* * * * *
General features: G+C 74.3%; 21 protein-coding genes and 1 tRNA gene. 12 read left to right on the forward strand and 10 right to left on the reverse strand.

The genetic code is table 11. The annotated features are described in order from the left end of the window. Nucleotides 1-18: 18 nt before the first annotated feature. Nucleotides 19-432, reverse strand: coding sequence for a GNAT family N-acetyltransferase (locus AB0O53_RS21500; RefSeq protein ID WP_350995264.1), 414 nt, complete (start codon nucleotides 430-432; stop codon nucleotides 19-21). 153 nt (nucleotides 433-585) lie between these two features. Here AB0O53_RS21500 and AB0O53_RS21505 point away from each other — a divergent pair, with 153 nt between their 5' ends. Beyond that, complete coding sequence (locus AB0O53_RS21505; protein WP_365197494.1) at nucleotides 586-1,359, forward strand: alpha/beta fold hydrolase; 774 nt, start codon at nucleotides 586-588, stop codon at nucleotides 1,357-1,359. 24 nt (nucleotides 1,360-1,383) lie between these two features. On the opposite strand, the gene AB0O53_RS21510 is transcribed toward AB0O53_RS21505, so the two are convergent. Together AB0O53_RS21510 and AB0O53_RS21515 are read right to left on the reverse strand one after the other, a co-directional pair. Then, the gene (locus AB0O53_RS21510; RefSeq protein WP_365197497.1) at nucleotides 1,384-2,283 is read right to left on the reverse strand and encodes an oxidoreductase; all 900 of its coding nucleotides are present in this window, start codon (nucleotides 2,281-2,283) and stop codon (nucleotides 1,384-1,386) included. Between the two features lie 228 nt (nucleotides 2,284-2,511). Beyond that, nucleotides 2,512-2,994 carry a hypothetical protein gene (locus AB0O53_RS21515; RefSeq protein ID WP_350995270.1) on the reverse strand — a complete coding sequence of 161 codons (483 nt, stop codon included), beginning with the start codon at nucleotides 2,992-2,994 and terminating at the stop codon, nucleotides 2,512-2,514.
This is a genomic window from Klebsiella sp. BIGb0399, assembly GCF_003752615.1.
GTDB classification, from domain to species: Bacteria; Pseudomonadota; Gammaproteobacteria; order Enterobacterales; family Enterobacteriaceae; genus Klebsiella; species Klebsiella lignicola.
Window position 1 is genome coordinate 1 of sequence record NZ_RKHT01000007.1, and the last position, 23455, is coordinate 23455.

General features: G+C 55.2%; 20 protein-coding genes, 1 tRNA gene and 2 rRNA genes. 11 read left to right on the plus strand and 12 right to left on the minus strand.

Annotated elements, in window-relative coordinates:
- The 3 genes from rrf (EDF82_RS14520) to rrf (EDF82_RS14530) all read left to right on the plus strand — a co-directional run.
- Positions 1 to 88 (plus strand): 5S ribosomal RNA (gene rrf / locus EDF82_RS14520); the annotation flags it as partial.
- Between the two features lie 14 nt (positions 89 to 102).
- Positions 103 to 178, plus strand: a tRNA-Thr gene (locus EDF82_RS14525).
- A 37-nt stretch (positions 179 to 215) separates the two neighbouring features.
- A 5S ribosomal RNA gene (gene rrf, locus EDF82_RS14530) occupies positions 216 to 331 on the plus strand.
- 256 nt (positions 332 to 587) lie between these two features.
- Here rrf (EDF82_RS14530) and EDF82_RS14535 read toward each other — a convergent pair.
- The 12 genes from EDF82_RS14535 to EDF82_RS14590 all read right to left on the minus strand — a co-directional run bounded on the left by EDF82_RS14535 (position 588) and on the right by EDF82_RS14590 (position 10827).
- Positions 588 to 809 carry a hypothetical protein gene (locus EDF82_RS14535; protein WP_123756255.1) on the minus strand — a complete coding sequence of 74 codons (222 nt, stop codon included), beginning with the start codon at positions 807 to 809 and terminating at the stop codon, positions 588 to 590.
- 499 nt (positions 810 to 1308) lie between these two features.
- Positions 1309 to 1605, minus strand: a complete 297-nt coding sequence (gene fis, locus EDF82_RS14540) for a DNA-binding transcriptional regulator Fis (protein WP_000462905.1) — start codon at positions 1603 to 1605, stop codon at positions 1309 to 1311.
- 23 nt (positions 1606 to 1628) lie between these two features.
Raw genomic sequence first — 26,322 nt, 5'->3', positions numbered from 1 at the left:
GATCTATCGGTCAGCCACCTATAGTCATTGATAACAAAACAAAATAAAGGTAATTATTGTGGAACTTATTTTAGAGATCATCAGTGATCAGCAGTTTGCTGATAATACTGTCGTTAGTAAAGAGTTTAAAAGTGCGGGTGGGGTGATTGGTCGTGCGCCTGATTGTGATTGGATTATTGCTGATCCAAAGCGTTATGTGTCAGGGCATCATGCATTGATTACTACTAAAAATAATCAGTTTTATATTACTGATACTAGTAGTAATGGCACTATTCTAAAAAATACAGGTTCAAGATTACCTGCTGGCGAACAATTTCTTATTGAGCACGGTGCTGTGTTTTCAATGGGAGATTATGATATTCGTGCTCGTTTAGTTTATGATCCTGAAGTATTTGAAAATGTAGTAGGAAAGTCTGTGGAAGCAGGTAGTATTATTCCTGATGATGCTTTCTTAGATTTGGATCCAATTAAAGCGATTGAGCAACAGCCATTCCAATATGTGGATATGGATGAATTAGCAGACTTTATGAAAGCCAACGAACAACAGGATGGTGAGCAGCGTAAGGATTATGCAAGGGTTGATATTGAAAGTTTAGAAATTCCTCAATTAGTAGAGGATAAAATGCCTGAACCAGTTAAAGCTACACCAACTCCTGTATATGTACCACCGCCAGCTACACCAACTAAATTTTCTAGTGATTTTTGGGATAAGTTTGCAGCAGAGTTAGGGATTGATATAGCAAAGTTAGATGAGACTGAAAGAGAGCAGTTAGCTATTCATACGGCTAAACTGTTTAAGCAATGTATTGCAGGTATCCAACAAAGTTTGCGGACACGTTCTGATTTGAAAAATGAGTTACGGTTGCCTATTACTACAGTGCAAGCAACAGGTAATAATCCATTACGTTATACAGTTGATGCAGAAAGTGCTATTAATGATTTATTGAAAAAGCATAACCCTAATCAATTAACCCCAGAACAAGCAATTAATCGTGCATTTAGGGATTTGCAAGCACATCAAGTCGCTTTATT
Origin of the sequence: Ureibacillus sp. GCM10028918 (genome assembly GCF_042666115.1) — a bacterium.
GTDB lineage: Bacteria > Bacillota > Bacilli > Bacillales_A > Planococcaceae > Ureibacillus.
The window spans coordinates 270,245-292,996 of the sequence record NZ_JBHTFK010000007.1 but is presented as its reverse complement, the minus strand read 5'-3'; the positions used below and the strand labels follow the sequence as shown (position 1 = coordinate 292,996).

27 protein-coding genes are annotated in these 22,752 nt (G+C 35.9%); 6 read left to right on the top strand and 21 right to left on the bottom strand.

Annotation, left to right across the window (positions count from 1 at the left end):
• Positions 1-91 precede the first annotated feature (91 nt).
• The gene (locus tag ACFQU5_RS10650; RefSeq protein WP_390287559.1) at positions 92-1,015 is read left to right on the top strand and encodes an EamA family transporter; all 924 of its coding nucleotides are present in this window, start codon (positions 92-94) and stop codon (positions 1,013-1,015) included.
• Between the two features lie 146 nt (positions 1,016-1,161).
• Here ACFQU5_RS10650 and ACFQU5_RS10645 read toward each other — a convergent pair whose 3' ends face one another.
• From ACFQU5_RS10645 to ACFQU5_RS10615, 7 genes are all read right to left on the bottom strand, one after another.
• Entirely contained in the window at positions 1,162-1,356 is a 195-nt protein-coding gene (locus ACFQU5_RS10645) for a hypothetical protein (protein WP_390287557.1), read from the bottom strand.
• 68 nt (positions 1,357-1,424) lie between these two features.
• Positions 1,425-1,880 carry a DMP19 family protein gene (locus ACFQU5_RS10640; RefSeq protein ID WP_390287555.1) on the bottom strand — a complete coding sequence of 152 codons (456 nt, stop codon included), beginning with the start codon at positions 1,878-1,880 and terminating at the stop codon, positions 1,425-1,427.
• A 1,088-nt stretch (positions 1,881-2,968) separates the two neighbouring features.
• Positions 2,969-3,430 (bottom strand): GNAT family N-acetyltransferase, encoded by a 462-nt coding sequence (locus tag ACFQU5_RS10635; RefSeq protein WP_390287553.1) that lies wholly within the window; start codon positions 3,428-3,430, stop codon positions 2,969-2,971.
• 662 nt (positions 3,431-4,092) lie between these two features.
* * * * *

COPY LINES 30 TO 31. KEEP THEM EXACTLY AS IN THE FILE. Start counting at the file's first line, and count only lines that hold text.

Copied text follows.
• Between the two features lie 146 nt (positions 1,016-1,161).
• Here ACFQU5_RS10650 and ACFQU5_RS10645 read toward each other — a convergent pair whose 3' ends face one another.